Three British nationals charged over symbolic ‘carpet pulling’ scam

Three British nationals linked to a non-fungible “carpet pulling” scam have been charged in the United States with conspiracy to commit wire fraud and money laundering.

The defendants, Mohamed Amin Atcha, Mohamed Relaz Waleed and Dawoud Hassan, allegedly raised the prices of 10,000 NFTs based on false promises that they would develop a video game before transferring the funds abroad and abandoning the project , the US Attorney’s Office said in the statement. WE. The Southern District of New York said in a June 6 statement.

“Digital art may be new, but the old rules are still old Enforcement: Making false promises in exchange for money is illegal (…) NFT fraud is not a game, and those responsible will be held accountable,” reiterated US Attorney Damien Williams.

FBI Deputy Director James Smith added: “Hiding customers without fulfilling a promise not only reflects poor business integrity, but also violates the implicit trust that buyers place in sellers when purchasing a product. »

Sophisticated Apes remains listed on the NFT marketplace OpenSea. Source: OpenC

In total, nearly 800 Ethereum (ETH) – worth $2.7 million at the time – was allegedly stolen during the withdrawal.

“They would have taken investors’ money, never developed the game and pocketed the profits,” Williams said.

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Acha, Walid, and Hassan received more than $2 million from Evolved Ape NFT sales on day one, which the U.S. Attorney’s Office says occurred on September 24, 2021 – the middle of “summer NFT”.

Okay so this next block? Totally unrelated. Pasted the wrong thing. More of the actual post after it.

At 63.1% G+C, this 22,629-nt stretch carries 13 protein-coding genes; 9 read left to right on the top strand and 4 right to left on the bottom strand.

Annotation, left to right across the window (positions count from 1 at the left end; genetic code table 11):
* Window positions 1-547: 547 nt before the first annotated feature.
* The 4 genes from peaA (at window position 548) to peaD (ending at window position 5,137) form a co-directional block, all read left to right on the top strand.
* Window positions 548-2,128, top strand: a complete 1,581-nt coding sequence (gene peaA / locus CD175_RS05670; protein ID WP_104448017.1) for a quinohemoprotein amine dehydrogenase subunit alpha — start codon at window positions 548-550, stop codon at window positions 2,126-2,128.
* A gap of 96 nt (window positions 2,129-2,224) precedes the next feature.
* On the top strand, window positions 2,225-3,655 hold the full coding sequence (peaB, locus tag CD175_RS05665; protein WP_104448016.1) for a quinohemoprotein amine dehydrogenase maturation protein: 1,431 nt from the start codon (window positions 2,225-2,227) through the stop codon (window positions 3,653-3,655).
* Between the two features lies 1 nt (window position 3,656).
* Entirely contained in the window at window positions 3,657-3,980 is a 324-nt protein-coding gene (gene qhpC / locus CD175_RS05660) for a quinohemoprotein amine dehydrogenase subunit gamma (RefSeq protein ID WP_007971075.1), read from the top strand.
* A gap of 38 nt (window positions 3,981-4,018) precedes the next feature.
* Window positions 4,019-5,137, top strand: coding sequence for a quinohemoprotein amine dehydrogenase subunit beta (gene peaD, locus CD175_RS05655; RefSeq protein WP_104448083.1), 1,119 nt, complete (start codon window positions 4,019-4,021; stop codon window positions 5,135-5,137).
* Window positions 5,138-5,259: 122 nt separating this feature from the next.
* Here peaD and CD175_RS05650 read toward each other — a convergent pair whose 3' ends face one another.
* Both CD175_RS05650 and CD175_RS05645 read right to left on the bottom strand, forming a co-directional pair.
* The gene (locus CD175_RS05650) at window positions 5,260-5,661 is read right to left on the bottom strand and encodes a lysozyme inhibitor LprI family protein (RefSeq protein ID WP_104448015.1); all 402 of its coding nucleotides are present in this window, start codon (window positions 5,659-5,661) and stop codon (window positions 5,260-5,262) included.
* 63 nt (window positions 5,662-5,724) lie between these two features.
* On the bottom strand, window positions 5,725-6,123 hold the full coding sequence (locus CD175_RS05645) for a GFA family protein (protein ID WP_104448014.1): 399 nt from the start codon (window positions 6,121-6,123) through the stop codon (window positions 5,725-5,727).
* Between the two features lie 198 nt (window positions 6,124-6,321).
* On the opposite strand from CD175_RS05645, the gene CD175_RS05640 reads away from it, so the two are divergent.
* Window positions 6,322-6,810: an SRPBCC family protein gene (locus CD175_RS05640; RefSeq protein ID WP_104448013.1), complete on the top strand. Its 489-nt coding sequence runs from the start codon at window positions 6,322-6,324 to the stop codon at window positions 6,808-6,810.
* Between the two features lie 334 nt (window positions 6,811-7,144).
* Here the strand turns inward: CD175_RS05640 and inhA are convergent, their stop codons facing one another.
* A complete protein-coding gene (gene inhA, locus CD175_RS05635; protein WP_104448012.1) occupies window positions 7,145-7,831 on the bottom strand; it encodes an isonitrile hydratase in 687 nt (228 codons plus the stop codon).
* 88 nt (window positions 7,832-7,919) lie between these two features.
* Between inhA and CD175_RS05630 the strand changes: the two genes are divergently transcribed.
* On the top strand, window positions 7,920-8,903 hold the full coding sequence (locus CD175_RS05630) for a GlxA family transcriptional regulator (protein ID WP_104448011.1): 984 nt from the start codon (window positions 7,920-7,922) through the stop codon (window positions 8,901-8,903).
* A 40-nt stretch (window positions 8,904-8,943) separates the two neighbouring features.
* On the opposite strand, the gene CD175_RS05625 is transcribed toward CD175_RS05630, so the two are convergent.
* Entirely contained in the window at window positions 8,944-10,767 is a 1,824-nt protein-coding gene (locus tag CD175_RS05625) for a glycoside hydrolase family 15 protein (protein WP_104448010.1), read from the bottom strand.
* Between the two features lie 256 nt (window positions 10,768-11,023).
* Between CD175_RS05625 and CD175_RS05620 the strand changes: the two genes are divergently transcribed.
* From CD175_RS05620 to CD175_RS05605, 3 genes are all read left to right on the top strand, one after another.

The U.S. Attorney claimed that its website included “road map” subsections and phases to make the NFT project appear legitimate. “Phase Five” claimed that Evolved Apes would release a fighting game accessible only to Evolved Ape NFT holders.

But the Evolved Apes website was shut down less than two weeks later on October 5, 2021, leaving investors stranded.

Interestingly, Walid transferred the stolen funds to a personal wallet address, but the cryptocurrency exchange blocked him from withdrawing the funds.

She initially planned to “investigate the source” of the funds, but the customer service team re-enabled the withdrawal feature after Waleed falsely stated he needed the funds to pay for cancer treatment from his grandmother, according to the U.S. Attorney’s Office.

The U.S. Attorney’s Office wants the three defendants to lose $875,850 in Tether (USDT) held at the wallet address “0x519…6ed70.”

Conspiracy to commit wire fraud and money laundering each carry a maximum sentence of 20 years in prison in New York.

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